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Norbert Wegner was the son of Max and Rosa Wegner and was born in Vienna, Austria on 9 July 1922. Norbert fled from Austria in 1936 and made his way to Merthyr Tydfil. He had been sponsored by the Reverend Emlyn Davies, minister of High Street Chapel who lived at 29 The Parade, Thomastown. Norbert attended Cyfarthfa Castle Grammar School and it was there that he met and fell in love with Rita Phelps who was a pupil at the girls’ school there. Her father was a sidesman at the Quar Church and had fought in WW1, so was not happy at all when his precious younger daughter was courting a German speaking boy. However, sympathy got the better of him and he soon came around.

In July 1940, aged 17 years, Norbert was playing football on the Pandy field inside Cyfarthfa Park when he was suddenly arrested as an “undesirable alien“. He was deported to Canada (probably from Hoyton, Liverpool on the Duchess of York as one of 2,500 internees). He was sent to Camp Q Montieth POW camp which lies 700 km north of Ontario. He was now a prisoner of the British.

This postcard was sent on the 2nd of August 1940 from Norbert to Rita: “My dear Rita, When I left you on Monday night I never thought that this would be final and that I would not dance with you on Tuesday night. I was taken straight to a camp near Liverpool and a week later to Canada into this camp. I feel very well as far as health goes but I must not think much about you and the old days in Merthyr because the memories are too nice. [Name illegible] is here too. How are you! And what is going on in Merthyr? I hope you still remember me a bit because I always think of you, little girl. Please write very soon and long. Put no signs [?] whatever and no photos in the letter; that is prohibited; and write no politics, please. My name and address in block letters. One day I may return and then I shall cash in all the kisses I can only send you on paper for now. If you still want me to, that is. Cheerio for now Phelpsie. NORBERT WEGNER, CAMP: Q …”

Norbert was assessed as eligible for release under category 12 - “Internees accepted for enlistment to the Auxiliary Military Pioneers Corps”. Many Jewish German and Austrian nationals who had fled persecution enlisted and they were known as "The King's Most Loyal Enemy Aliens”. It was particularly dangerous for them as they were likely to be shot if captured. He was released on 4 March 1941 and returned to Britain on the S.S. George, embarking on 5 March. He enlisted into the Pioneer Corps on 1 April 1941 as 13805634 Pte Norbert Wegner; he was later promoted to Sergeant and served in 137 Coy, PC.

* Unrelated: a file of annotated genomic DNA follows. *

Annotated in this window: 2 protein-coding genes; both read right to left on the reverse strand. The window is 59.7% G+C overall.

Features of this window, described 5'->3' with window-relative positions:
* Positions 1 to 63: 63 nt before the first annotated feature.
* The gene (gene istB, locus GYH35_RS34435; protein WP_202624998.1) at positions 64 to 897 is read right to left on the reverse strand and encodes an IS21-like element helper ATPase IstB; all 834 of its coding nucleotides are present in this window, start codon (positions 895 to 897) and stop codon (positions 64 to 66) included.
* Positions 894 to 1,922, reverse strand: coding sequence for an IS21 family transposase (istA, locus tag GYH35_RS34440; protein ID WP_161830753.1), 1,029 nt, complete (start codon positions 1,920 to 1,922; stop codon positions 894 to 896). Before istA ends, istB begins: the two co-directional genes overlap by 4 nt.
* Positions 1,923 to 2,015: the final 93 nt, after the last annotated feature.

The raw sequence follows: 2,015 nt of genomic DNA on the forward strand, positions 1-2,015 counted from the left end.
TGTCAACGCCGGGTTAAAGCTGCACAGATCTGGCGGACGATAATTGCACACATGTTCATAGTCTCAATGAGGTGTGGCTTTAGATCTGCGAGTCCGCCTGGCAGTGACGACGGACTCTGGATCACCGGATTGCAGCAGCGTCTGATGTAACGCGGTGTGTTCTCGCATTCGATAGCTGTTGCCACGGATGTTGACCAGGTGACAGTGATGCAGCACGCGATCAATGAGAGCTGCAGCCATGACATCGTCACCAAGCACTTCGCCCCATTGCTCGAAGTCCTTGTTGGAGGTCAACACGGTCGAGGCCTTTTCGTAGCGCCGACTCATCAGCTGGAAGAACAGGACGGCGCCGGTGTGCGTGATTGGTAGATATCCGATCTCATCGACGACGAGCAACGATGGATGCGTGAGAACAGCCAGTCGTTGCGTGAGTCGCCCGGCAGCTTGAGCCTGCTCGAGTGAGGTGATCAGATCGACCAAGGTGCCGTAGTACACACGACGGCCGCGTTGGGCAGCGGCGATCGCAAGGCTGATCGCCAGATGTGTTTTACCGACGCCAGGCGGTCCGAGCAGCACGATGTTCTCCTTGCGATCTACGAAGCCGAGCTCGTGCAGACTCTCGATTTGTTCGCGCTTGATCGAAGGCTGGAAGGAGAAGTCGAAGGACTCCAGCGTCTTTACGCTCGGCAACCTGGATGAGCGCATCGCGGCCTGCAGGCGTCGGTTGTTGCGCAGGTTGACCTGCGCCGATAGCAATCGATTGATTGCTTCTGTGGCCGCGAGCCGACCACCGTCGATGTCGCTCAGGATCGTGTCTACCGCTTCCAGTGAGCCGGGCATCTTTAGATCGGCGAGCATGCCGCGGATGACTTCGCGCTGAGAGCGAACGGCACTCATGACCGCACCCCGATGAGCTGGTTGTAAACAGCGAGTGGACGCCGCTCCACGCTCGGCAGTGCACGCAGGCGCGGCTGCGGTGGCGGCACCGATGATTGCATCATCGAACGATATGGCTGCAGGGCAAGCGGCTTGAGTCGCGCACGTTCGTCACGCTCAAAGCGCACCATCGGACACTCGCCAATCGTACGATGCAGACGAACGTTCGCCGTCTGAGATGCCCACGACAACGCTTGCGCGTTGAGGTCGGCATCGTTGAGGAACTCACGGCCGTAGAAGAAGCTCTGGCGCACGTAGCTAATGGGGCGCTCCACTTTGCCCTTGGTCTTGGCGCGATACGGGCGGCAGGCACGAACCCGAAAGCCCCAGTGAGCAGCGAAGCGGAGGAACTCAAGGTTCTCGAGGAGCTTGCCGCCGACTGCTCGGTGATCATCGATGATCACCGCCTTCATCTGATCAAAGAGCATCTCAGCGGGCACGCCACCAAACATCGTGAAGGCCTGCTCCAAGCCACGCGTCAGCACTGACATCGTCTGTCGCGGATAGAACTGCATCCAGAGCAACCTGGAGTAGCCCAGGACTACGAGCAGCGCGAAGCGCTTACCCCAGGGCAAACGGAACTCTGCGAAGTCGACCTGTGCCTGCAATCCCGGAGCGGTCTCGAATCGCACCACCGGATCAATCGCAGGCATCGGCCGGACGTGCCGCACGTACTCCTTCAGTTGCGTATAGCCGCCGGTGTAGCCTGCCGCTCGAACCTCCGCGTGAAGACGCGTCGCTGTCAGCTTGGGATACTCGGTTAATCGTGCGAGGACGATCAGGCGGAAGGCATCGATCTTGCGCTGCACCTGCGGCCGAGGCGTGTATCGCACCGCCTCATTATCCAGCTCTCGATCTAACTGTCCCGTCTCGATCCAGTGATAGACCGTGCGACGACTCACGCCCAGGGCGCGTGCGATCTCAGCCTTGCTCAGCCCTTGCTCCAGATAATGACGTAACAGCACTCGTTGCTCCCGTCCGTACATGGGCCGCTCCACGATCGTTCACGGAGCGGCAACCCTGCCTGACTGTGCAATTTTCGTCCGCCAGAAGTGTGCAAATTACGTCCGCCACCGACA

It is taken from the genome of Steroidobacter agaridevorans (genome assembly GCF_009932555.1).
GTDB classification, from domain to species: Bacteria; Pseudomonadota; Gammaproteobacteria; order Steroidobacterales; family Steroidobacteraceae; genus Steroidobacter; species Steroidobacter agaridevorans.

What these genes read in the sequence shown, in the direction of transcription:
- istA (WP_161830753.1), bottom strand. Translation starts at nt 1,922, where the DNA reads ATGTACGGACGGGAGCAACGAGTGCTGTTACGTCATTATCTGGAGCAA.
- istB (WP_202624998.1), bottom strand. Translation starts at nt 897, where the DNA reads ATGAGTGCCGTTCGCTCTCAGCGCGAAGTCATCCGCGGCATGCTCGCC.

He visited Merthyr and took Rita to the Peter Pan restaurant which was opposite the Town Hall. He told her that he would be away for some time and might not be in touch. She noticed that he had no insignia on his uniform. Rita’s family thought that Norbert was a member of Churchill‘s Special Operations Executive (SOE), but the Intelligence Corps have advised us that in March 1943 he joined the ‘War Office’ for ‘special training’ and was listed as ‘ERE - Extra Regimentally Employed’, indicating employment by one of the intelligence or security agencies. His name was changed to Norman Willert to disguise his Jewish origins, and he transferred to the Intelligence Corps on 4 October 1943. He was seconded from the Intelligence Corps to SIS (MI6) and on 1 September 1944 was parachuted into Austria. He was never heard from again and there are no details of his mission. In June 1945 he was posted “Missing in Western Europe” and declared ‘Presumed killed in action’ on 5 December. The Commonwealth War Graves Commission records that Norbert was killed in action (aged 22 years) on the 1 or 2 September 1944.

We do not know why he is recorded on the Groesbeek Memorial, which is near Nijmegen (see the link below), rather than in Germany or Austria. He was commemorated on the WW11 Memorial on the ground floor of Cyfarthfa Castle where his name is recorded as Norbert Wagner, and he is also on the Cyfarthfa Castle School Roll of Honour: (with three spellings of his name) at He is also remembered on the Intelligence Corps’ Memorial Wall at Chicksands in Bedfordshire.

This account has been compiled with information provided by Rita’s niece, Joyce Bourne, who also supplied the photographs of the postcard, Norbert and Rita. His date leaving Austria is from Cyfarthfa Castle School Roll of Honour. Military advice was initially provided by Jeremy Konsbruck, and updated by Colonel (Retired) Nick Fox OBE, Deputy Colonel Commandant of the Intelligence Corps.

The alien index card is reproduced with permission. Citation: The National Archives; Kew, London, England; HO 396 WW2 Internees (Aliens) Index Cards 1939-1947; Reference Number: HO 396/133.

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